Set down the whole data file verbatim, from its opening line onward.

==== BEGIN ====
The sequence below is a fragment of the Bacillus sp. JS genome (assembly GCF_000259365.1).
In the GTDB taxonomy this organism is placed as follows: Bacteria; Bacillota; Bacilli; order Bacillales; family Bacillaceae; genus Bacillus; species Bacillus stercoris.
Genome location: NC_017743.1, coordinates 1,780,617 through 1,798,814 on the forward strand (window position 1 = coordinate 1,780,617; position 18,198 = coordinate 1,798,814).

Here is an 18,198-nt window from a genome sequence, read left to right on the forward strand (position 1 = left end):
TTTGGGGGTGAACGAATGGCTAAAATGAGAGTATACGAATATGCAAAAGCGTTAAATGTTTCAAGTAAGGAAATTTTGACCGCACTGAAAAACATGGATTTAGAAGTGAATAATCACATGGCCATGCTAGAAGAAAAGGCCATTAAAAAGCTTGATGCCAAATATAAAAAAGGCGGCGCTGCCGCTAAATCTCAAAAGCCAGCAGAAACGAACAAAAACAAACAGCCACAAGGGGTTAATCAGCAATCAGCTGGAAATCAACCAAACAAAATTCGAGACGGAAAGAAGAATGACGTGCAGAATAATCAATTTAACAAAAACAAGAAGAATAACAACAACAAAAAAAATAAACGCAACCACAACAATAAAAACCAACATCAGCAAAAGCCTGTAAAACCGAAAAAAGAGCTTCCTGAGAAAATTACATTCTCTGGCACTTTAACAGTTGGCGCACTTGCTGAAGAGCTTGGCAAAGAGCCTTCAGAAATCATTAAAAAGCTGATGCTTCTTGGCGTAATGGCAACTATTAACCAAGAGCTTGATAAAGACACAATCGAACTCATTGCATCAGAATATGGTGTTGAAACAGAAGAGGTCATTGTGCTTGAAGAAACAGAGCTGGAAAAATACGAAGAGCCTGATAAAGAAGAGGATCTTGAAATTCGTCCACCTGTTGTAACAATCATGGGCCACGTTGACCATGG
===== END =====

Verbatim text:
The sequence below is a fragment of the Bacillus sp. JS genome (assembly GCF_000259365.1).
In the GTDB taxonomy this organism is placed as follows: Bacteria; Bacillota; Bacilli; order Bacillales; family Bacillaceae; genus Bacillus; species Bacillus stercoris.
Genome location: NC_017743.1, coordinates 1,780,617 through 1,798,814 on the forward strand (window position 1 = coordinate 1,780,617; position 18,198 = coordinate 1,798,814).

Here is an 18,198-nt window from a genome sequence, read left to right on the forward strand (position 1 = left end):
TTTGGGGGTGAACGAATGGCTAAAATGAGAGTATACGAATATGCAAAAGCGTTAAATGTTTCAAGTAAGGAAATTTTGACCGCACTGAAAAACATGGATTTAGAAGTGAATAATCACATGGCCATGCTAGAAGAAAAGGCCATTAAAAAGCTTGATGCCAAATATAAAAAAGGCGGCGCTGCCGCTAAATCTCAAAAGCCAGCAGAAACGAACAAAAACAAACAGCCACAAGGGGTTAATCAGCAATCAGCTGGAAATCAACCAAACAAAATTCGAGACGGAAAGAAGAATGACGTGCAGAATAATCAATTTAACAAAAACAAGAAGAATAACAACAACAAAAAAAATAAACGCAACCACAACAATAAAAACCAACATCAGCAAAAGCCTGTAAAACCGAAAAAAGAGCTTCCTGAGAAAATTACATTCTCTGGCACTTTAACAGTTGGCGCACTTGCTGAAGAGCTTGGCAAAGAGCCTTCAGAAATCATTAAAAAGCTGATGCTTCTTGGCGTAATGGCAACTATTAACCAAGAGCTTGATAAAGACACAATCGAACTCATTGCATCAGAATATGGTGTTGAAACAGAAGAGGTCATTGTGCTTGAAGAAACAGAGCTGGAAAAATACGAAGAGCCTGATAAAGAAGAGGATCTTGAAATTCGTCCACCTGTTGTAACAATCATGGGCCACGTTGACCATGG